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Procedure to release re-processed materials after failing it's CCP

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Marloes

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Posted 19 August 2022 - 09:35 AM

Hi all,

 

We have a procedure in which we analyse our incoming ingredients for certain parameters (CCP1). If it is below a certain levels we can release it. We know that in our processing we can reduce this parameter until below desired limit (no legal limits apply, only industry limits).

We have recently found that the quality and availability of our ingredients is decreasing. Causing us to needing to accept ingredients which are above the parameters of our incoming ingredient CCP.

I have talked to our directors and agreed to release the ingredient for processing only if we analyse the end-product and verify that it is in spec. This might still result in a downgrade if it is not in spec, but hopefully we can at least release some of this product which is in spec into the market.

However, this product still failed our CCP for incoming limits. My QA heart is not happy with releasing product that failed it's CCP.
So I am now looking to re-define our process to allow a second control measure if the first CCP fails.
But I am not sure how to put that into our HACCP plan.

Making a final ingredient analysis a mandatory CCP is not an option because the analysis for this parameters can take days. And our product and supply chain cannot handle that on a regular basis.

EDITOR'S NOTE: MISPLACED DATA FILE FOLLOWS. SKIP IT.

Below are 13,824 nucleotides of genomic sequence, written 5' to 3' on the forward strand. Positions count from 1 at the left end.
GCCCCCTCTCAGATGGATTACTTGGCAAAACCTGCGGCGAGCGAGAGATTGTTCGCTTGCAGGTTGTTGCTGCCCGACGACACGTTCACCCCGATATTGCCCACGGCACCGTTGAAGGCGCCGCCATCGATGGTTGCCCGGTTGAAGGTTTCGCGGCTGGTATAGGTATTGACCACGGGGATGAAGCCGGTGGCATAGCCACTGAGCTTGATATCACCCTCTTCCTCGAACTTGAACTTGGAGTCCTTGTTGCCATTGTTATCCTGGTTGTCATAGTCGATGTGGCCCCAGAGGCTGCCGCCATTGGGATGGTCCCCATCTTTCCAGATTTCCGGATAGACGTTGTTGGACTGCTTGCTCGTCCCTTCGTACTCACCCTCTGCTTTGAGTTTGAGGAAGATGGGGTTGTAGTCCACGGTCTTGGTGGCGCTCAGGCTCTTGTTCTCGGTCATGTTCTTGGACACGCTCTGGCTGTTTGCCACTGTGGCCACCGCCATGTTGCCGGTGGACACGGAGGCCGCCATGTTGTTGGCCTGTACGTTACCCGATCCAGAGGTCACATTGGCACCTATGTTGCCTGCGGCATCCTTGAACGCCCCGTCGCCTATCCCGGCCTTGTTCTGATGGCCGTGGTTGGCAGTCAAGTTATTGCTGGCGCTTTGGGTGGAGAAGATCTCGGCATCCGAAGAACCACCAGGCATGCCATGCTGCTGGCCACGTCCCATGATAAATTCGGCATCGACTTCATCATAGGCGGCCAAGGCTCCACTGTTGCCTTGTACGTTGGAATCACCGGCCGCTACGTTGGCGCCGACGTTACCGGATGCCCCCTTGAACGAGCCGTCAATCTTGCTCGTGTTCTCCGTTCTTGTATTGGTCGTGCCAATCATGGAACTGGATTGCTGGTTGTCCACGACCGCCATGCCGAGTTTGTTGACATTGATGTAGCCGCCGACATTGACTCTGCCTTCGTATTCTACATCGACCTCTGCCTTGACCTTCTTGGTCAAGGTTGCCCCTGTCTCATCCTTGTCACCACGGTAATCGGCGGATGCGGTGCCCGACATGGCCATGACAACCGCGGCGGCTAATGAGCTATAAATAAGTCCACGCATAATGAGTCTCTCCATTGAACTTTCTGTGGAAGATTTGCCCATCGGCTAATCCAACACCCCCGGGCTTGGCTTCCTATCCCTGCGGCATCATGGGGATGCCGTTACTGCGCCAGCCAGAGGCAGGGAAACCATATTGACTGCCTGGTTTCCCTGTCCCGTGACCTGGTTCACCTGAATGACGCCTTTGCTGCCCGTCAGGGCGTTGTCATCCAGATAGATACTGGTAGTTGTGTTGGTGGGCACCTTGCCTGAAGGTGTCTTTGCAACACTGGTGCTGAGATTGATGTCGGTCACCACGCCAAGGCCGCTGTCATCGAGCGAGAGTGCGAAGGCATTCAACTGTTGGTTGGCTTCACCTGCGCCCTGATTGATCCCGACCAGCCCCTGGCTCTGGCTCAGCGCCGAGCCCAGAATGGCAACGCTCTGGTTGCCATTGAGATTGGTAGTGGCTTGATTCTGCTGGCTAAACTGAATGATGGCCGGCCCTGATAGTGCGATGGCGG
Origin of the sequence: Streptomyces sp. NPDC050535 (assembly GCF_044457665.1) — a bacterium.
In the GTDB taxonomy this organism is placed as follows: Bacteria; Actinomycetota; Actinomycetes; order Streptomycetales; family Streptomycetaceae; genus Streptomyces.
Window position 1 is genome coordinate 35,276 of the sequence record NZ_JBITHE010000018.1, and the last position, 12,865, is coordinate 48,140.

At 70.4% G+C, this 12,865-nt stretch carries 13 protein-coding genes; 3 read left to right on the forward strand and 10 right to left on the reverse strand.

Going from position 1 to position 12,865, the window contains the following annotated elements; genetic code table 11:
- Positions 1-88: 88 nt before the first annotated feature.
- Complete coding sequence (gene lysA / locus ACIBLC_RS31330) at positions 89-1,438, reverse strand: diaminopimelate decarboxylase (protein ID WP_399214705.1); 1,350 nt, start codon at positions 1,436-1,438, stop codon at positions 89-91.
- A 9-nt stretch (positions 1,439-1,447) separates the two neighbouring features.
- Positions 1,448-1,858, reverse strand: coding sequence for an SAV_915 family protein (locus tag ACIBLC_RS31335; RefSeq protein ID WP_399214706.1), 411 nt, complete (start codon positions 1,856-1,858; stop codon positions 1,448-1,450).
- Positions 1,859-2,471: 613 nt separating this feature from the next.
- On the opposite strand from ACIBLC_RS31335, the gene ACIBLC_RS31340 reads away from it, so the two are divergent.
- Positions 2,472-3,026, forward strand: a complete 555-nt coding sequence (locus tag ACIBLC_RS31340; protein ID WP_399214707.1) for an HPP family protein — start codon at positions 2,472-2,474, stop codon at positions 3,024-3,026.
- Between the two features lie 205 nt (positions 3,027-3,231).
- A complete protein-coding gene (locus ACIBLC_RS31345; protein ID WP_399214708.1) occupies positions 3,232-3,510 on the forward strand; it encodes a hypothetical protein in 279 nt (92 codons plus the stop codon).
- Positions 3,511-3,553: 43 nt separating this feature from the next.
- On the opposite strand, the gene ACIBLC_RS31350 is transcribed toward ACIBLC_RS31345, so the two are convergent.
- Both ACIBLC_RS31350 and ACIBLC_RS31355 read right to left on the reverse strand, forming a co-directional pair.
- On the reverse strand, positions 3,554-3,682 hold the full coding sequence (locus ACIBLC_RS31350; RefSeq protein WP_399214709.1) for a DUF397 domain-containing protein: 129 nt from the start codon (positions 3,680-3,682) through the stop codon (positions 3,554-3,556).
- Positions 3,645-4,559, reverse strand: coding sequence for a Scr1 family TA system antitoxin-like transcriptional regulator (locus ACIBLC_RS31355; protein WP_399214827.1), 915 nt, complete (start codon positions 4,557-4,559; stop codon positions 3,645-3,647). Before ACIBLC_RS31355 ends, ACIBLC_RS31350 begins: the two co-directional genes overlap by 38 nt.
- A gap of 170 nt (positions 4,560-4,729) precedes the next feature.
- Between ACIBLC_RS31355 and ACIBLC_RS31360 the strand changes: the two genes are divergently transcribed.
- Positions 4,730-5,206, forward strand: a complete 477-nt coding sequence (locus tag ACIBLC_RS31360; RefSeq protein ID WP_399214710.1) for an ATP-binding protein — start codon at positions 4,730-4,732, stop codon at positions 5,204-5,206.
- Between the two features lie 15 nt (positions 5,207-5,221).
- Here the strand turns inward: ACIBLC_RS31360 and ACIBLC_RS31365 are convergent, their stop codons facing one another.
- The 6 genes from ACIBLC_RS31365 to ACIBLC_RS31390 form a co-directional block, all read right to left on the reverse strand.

Does any of you have any brilliant suggestions?



pHruit

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Posted 19 August 2022 - 12:25 PM

Which certification scheme(s) are you operating under? That might have a bearing on how creative/constrained you are by their particular interpretation/corruption of Codex.

Without knowing the specifics of the process and materials it's difficult to speculate with any precision, but in terms of throwing out ideas on the basis that one of them may provide a useful avenue for further exploration:

 

If the receiving step CCP is such that product that fails it isn't necessarily unsafe, and that it isn't necessarily the last step at which you can control this hazard, can you recategorise it away from being a CCP?
You could for example then have a process flow that bifurcates at this point - material that passes the existing CCP limits goes down the existing flow, whereas material that fails goes down a modified version that is largely identical but with the addition of an extra step at the end for the final release testing. I'd expect this to get quite a bit of scrutiny, but equally it is arguably the case that the material goes through two slightly different processes depending on this first receipt step.

Alternatively you could look at splitting the process flow at the end of the current one, with a new "branch" coming off into the extra testing step before release, so you stick the CCP there.

 

I'm not sure I'd envy you trying to defend this in an audit though.

Obviously you'd need your risk assessments and hazard analysis to somehow justify this, and it's a little bit back-to-front deciding where your CCPs are and structuring the assessment around that.

May also be worth looking into different decision tree options and tactically choosing one that helps most in your situation - for example the five questions in the  Campden* one could possibly be answered as no/yes/no/yes/yes for your receipt step, in the right circumstances. Question three would perhaps be the most contentious, as your receipt step testing originally presumably was specifically designed to address a hazard, but under your revised flow you'd possibly argue that it instead is designed to determine which processing "route" (i.e. with or without the extra testing step at the end) your material takes.